In the case cohort with gout, the presence of CKD has a crude HR of 1.99 of subsequent CVD mortality when compared with subjects with gout but no CKD. The adjusted HR is 1.40 (95% CI, 1.29 – 1.51) (Table 3, model 2).

In subjects without gout, chronic kidney disease (CKD) has higher crude HR of 3.35 (95% CI, 3.24 – 3.47) of subsequent death from CVD in the next 5 years. After adjustments made in the multivariable Cox regression model, the adjusted HR is 1.74 (95% CI, 1.68 – 1.81) (Table 3, model 3).

The interplay from gout and CKD to the subsequent death from CVD can be illustrated from the fourth Cox model in Table 3 where when compared with “Control without CKD” (subjects with neither gout nor CKD), the adjusted HR was 1.76 (95% CI, 1.70 – 1.82) in “control with CKD”; 1.10 (95% CI, 1.07 – 1.13) in cases with gout but without CKD; 1.38 (95% CI, 1.29 - 1.48) in cases with gout plus concomitant CKD. After adjustment was made for gender, age, smoking-related diagnosis, alcoholism-related diagnosis, hypertension, hyperlipidemia, atrial fibrillation and Charlson’s comorbidity index score, the adjusted HR is attenuated from 1.76 (in subjects without gout but with CKD) to 1.38 (in subjects with gout and with CKD) when gout is present concomitantly with CKD.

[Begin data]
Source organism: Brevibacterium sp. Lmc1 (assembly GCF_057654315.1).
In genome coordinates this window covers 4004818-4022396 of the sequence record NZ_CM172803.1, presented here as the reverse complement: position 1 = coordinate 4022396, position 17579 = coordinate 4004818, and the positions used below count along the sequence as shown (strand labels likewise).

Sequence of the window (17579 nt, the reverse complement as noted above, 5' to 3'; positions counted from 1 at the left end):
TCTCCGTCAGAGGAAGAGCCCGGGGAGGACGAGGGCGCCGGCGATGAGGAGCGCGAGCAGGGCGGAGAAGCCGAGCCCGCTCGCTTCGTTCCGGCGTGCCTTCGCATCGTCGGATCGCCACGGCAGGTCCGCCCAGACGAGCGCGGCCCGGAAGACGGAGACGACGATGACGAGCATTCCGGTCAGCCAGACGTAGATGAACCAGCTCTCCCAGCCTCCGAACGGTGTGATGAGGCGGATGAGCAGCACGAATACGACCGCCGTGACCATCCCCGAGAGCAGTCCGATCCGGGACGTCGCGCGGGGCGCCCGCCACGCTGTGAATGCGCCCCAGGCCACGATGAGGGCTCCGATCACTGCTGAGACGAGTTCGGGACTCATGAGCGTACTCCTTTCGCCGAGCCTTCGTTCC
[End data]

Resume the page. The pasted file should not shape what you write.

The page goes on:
Cardiovascular disease (CVD) mortality is the leading cause of death in most developed countries. Coronary heart disease (CHD), one of the four diagnostic categories of CVD, accounts for approximately one third to one half of CVD cases. It is well established that diabetes mellitus (DM) and chronic kidney disease (CKD) are considered as two most important CHD risk equivalents [7, 12, 14, 18]. Therefore, when this study is to test whether gout is an emerging risk factor for CVD, the confounding factors from DM and CKD should be tackled first using a different study design.